‘Don’t check faith at door,’ health care workers told
By: By Jennifer Willems
Tough decisions, turning points and words of encouragement were shared by the keynote speakers at this year’s Diocesan Health Care Conference. The theme was “Personal Integration of Faith in Clinical Practice: Offering Hope and Perspective.”
Offering that hope and perspective were Dr. Diane Dunniway of Peoria, a clinical instructor for the University of Illinois at Chicago College of Nursing, Peoria Regional Program, and a practitioner and medical consultant for the Creighton Model FertilityCare System, and Dr. William Toffler, a professor and director of the education section of the Department of Family Medicine at Oregon Health and Science University (OHSU) in Portland, Ore. He is also co-founder and national director of Physicians for Compassionate Care Education Foundation.
Hosted by the Diocesan Health Care Committee under the auspices of the diocesan Office of Family Life, the conference drew 81 physicians, nurses, nurse practitioners, technicians, chaplains and pastoral care workers to the Spalding Pastoral Center in Peoria on Oct. 19. In addition to networking and catching up with colleagues, participants had opportunities for prayer, reflection and discussion about issues raised during the presentations.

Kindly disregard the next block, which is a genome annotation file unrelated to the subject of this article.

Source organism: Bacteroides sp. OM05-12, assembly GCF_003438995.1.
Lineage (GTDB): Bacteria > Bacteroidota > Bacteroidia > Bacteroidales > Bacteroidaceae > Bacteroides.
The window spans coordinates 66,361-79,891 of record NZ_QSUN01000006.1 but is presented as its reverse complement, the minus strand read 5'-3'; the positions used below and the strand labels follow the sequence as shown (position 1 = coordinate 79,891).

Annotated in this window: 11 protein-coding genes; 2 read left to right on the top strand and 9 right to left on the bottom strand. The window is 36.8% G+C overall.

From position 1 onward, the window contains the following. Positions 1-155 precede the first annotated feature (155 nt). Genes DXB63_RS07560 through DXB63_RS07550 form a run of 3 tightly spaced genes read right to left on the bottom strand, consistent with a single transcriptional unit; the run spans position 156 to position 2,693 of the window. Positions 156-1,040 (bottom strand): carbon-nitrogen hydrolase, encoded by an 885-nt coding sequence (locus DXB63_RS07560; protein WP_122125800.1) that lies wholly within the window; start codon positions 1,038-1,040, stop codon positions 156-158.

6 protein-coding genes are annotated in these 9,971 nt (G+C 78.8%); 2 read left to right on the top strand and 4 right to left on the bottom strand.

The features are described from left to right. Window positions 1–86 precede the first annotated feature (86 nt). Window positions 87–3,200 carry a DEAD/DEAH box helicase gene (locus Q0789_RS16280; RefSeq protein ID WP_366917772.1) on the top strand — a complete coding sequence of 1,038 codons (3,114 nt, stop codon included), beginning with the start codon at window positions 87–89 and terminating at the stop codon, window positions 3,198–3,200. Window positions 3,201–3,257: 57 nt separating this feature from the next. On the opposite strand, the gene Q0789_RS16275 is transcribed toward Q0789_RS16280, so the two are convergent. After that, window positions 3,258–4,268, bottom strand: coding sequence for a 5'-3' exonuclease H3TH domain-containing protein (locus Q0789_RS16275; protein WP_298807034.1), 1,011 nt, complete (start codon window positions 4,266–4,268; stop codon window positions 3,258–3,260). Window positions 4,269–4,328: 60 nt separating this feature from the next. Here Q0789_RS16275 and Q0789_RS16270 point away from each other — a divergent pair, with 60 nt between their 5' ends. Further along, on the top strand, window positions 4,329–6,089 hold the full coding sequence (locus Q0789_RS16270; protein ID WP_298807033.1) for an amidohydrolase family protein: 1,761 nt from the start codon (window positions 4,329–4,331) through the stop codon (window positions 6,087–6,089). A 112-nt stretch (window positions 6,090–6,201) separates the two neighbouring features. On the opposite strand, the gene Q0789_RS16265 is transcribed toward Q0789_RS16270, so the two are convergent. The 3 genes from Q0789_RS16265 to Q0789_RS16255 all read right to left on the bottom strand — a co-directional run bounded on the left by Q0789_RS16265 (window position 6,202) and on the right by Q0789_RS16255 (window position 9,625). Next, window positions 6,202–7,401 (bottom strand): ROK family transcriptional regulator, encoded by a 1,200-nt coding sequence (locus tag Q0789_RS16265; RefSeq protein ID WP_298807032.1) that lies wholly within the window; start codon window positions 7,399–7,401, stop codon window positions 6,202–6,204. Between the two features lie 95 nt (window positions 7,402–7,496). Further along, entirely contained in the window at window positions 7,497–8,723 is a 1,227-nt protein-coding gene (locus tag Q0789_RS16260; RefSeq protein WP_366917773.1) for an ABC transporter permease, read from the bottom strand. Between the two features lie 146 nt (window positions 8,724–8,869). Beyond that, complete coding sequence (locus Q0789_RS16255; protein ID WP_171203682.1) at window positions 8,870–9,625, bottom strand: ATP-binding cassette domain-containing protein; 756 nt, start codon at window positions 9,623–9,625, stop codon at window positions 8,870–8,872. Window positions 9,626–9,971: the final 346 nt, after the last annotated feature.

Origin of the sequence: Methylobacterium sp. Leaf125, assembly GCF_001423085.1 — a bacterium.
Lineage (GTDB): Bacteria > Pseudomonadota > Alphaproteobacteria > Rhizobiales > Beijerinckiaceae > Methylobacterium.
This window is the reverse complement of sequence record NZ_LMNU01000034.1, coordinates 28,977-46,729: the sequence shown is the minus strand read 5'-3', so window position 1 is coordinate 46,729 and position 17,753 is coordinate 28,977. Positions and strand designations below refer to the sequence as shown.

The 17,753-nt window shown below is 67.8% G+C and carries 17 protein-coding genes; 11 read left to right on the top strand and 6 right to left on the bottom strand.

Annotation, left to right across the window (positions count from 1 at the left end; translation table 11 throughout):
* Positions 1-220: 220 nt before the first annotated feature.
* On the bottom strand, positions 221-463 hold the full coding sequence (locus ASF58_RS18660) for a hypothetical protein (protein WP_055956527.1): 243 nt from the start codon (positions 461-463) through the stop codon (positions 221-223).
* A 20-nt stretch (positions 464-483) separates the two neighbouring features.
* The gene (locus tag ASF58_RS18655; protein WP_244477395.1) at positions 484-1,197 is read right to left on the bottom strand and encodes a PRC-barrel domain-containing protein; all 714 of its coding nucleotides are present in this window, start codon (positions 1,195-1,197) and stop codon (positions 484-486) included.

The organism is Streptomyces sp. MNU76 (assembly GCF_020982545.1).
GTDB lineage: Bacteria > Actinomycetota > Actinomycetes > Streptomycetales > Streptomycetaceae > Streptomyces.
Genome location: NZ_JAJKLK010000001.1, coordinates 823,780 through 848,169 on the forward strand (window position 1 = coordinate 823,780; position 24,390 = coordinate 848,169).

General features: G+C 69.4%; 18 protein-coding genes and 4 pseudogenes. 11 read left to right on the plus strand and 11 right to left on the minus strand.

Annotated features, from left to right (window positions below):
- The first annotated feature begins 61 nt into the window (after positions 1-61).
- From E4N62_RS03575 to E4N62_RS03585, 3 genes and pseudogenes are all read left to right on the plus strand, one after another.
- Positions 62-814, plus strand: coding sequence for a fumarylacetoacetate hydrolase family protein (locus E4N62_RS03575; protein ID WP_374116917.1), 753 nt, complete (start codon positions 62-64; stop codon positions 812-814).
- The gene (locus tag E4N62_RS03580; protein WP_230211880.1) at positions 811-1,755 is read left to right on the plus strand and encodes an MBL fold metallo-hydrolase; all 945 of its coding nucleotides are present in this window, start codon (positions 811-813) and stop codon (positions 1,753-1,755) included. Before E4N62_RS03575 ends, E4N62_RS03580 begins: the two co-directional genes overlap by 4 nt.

“In the past, we have really focused on Catholic health care in general, how it began,” said Msgr. Mark Merdian, chairman of the Diocesan Health Care Committee and episcopal vicar for health care for the Diocese of Peoria. “We’ve talked about beginning-of-life issues. We’ve talked about end-of-life issues. We’ve talked about spiritual healing.
“This year, what we wanted to concentrate on is the focus from a medical perspective about how your faith can inspire your medical practice,” he said. “We’re involved in a larger and broader mission. . . . The more we live our mission, the more God will bless our mission and make it effective.”